Wine of the Day, No. 468


This post is by Fredric Koeppel from Bigger Than Your Head


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The rules that regulate the production of sparkling wine in Piedmont’s Alta Langa region are specific. The district is dedicated only to the production of sparkling wines made in the metodo classico — the Champagne method of second fermentation in the bottle; the grapes can only be hand-harvested chardonnay and pinot noir; the grapes can only be grown in vineyards that lie at or above 250 meters above sea level, 820 feet or higher. Only 18 producers works under these strictures, and one of them is the estate of Enrico Serafino, founded by the eponymous businessman and entrepreneur in 1878. (Since 2015 owned by the Krause family.) The Enrico Serafino Brut 2013, Alta Langa, a blend of 80 percent pinot noir and 20 percent chardonnay, offers a pale straw-gold hue and a surging stream of tiny, glinting bubbles; it’s a clean and incisive sparkling wine that becomes more generous …

Champagne Palmer for Valentine’s


This post is by Fredric Koeppel from Bigger Than Your Head


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Sure, there are the cliches of the heart-shaped box of chocolates, the tired bouquet and dinner at an over-crowded restaurant, but you can never go wrong with Champagne. I offer today reviews of two products from Champagne Palmer, the Brut Reserve and the Rosé Reserve, non-vintage offerings made from Premier Cru and Grand Cru vineyards. “Non-vintage” actually means a blend of wines from several vintages. The house was founded in 1947, which makes it practically an infant in the ranks of Champagne houses that go back to the 18th Century. I would characterize these sparklers as the epitome of refinement, delicacy and elegance, with a sheen of shimmering style and sophistication. The products of Champagne Palmer are imported by TRU Estate and Vineyards, Rutherford, Calif., the fine wine division of Constellation Brands. These Champagnes were samples for review.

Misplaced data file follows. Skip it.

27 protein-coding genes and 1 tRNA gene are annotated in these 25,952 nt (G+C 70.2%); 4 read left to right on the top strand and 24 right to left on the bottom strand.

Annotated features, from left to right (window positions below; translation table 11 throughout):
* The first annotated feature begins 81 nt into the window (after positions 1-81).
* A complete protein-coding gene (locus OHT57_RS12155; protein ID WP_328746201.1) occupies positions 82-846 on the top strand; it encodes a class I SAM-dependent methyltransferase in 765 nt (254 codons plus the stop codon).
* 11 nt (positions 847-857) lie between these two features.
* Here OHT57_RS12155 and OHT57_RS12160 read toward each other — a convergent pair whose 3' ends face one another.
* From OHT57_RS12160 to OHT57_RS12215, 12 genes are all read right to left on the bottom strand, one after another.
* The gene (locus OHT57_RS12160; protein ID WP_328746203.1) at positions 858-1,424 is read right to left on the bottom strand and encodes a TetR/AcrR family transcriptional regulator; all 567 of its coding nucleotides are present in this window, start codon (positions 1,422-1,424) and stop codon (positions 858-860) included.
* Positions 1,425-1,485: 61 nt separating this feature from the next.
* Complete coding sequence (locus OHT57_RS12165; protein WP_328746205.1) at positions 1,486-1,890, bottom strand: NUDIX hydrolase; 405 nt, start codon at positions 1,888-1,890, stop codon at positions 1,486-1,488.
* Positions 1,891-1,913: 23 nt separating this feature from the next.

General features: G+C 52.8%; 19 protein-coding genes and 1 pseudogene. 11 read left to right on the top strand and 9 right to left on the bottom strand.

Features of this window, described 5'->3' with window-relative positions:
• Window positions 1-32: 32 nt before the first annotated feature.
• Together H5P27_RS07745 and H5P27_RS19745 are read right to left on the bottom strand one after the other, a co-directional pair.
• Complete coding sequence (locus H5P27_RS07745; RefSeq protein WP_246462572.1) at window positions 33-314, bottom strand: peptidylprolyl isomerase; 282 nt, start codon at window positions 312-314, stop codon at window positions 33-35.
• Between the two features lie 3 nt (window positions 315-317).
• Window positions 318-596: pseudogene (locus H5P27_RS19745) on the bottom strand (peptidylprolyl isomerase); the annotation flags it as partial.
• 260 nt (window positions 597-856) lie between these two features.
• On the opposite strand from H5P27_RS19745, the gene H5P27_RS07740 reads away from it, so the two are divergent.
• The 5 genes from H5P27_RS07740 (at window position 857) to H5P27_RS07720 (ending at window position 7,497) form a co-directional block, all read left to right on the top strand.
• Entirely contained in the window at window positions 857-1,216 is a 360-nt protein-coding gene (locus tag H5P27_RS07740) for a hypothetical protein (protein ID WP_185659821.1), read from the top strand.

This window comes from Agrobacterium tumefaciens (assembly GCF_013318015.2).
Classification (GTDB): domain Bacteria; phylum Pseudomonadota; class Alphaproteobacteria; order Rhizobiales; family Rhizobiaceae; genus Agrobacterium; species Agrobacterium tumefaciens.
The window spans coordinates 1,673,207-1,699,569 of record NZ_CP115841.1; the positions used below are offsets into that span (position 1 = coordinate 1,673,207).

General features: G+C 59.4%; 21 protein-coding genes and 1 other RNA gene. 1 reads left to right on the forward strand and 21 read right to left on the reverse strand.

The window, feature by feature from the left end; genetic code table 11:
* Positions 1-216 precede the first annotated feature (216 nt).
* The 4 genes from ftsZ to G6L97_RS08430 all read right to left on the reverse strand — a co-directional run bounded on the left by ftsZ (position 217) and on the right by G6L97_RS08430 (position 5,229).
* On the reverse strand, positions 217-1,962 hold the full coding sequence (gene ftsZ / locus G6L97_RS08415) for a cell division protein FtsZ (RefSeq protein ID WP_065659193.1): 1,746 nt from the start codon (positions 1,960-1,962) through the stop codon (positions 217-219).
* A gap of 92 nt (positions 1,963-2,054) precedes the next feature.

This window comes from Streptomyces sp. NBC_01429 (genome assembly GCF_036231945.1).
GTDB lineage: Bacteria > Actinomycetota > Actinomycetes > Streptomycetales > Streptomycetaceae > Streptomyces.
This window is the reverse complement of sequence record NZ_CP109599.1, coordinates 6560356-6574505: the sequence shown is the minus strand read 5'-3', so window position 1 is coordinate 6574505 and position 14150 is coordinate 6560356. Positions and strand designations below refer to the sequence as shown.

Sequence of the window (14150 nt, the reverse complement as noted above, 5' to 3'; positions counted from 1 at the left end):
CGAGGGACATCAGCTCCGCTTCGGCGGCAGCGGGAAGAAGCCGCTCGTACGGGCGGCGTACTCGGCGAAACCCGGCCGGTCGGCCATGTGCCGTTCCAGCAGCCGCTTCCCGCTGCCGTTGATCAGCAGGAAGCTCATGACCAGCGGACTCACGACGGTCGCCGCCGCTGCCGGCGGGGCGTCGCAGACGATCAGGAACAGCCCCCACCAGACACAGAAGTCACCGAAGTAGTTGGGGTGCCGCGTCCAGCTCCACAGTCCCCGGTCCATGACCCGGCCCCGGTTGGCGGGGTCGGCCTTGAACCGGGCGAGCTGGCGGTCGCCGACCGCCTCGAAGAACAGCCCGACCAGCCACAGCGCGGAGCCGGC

The Champagne Palmer Reserve Brut is a blend of 50 …

Wine of the Day, No. 467


This post is by Fredric Koeppel from Bigger Than Your Head


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The first rosé wine from California’s 2018 harvest that I tasted is a winner. This is the Wente Vineyards Niki’s Pinot Noir Rosé 2018, Arroyo Seco, Monterey, 100 percent pinot noir made all in stainless steel. The wine is named for Niki Wente, grape-grower and viticulturalist and cousin to Karl Wente, the winery’s chief winemaker. The estate was founded in 1883 and is operated by the family’s fourth and fifth generations. The wine is described as “small lot,” but the number of cases produced is not indicated. The hue is very pale onion skin or what used to be termed, more colorfully, “eye of the partridge.” Lovely, delicate aromas and flavors of peach and strawberry are permeated by notes of cloves, blood orange and heather with an undertone of red currant, bolstered by a hint of damp roof tiles; all of these winsome elements are elegantly etched by a …

Wine of the Day, No. 466


This post is by Fredric Koeppel from Bigger Than Your Head


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Saint-Amour is the northernmost and smallest of the 10 Beaujolais Cru vineyard areas. What are the others? From north to south: Juliénas, Chénas, Moulin-à-Vent, Fleurie, Chiroubles, Morgon, Régnié, Brouilly and Côte de Brouilly. These regions, which provide grapes for the best wines of Beaujolais, differ from each other in minute comparisons of soil and microclimate, enough so that experienced tasters can or might be able to detect general variations in character, or maybe you have to live there and drink it every day. Saint-Amour is typically regarded as a medium-bodied wine. The Cru Beaujolais wines usually develop well with three or four and in some cases up to 10 or 12 years aging. The Chateau de Saint-Amour 2016, Saint-Amour, is 100 percent gamay that sees no oak, only stainless steel tanks. The 49.4-acre estate is owned by the Sidaurin family; the wine is made by Les Vins Georges Duboeuf. …